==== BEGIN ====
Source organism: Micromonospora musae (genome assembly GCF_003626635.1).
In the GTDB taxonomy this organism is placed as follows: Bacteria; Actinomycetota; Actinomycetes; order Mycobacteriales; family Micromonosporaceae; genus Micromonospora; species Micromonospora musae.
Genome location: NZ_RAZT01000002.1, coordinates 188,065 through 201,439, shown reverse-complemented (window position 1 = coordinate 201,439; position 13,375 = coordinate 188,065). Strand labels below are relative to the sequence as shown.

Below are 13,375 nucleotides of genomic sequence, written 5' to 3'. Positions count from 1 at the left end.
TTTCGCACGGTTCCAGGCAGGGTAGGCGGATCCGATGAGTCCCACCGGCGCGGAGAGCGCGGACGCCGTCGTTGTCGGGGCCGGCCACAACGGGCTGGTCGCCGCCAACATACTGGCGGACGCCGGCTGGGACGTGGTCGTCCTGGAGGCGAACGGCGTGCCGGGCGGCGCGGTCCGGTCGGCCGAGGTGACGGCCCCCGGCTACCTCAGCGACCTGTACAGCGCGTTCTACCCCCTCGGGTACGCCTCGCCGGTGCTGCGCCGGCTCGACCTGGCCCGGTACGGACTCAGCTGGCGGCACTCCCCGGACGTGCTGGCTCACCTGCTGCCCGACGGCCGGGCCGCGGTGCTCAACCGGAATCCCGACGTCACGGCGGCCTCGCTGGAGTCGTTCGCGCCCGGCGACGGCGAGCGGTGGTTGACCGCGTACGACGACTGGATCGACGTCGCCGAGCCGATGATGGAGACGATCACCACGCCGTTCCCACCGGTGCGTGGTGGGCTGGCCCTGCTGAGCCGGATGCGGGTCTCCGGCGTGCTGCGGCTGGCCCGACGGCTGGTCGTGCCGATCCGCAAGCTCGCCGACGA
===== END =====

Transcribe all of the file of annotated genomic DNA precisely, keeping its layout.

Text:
Source organism: Micromonospora musae (genome assembly GCF_003626635.1).
In the GTDB taxonomy this organism is placed as follows: Bacteria; Actinomycetota; Actinomycetes; order Mycobacteriales; family Micromonosporaceae; genus Micromonospora; species Micromonospora musae.
Genome location: NZ_RAZT01000002.1, coordinates 188,065 through 201,439, shown reverse-complemented (window position 1 = coordinate 201,439; position 13,375 = coordinate 188,065). Strand labels below are relative to the sequence as shown.

Below are 13,375 nucleotides of genomic sequence, written 5' to 3'. Positions count from 1 at the left end.
TTTCGCACGGTTCCAGGCAGGGTAGGCGGATCCGATGAGTCCCACCGGCGCGGAGAGCGCGGACGCCGTCGTTGTCGGGGCCGGCCACAACGGGCTGGTCGCCGCCAACATACTGGCGGACGCCGGCTGGGACGTGGTCGTCCTGGAGGCGAACGGCGTGCCGGGCGGCGCGGTCCGGTCGGCCGAGGTGACGGCCCCCGGCTACCTCAGCGACCTGTACAGCGCGTTCTACCCCCTCGGGTACGCCTCGCCGGTGCTGCGCCGGCTCGACCTGGCCCGGTACGGACTCAGCTGGCGGCACTCCCCGGACGTGCTGGCTCACCTGCTGCCCGACGGCCGGGCCGCGGTGCTCAACCGGAATCCCGACGTCACGGCGGCCTCGCTGGAGTCGTTCGCGCCCGGCGACGGCGAGCGGTGGTTGACCGCGTACGACGACTGGATCGACGTCGCCGAGCCGATGATGGAGACGATCACCACGCCGTTCCCACCGGTGCGTGGTGGGCTGGCCCTGCTGAGCCGGATGCGGGTCTCCGGCGTGCTGCGGCTGGCCCGACGGCTGGTCGTGCCGATCCGCAAGCTCGCCGACGA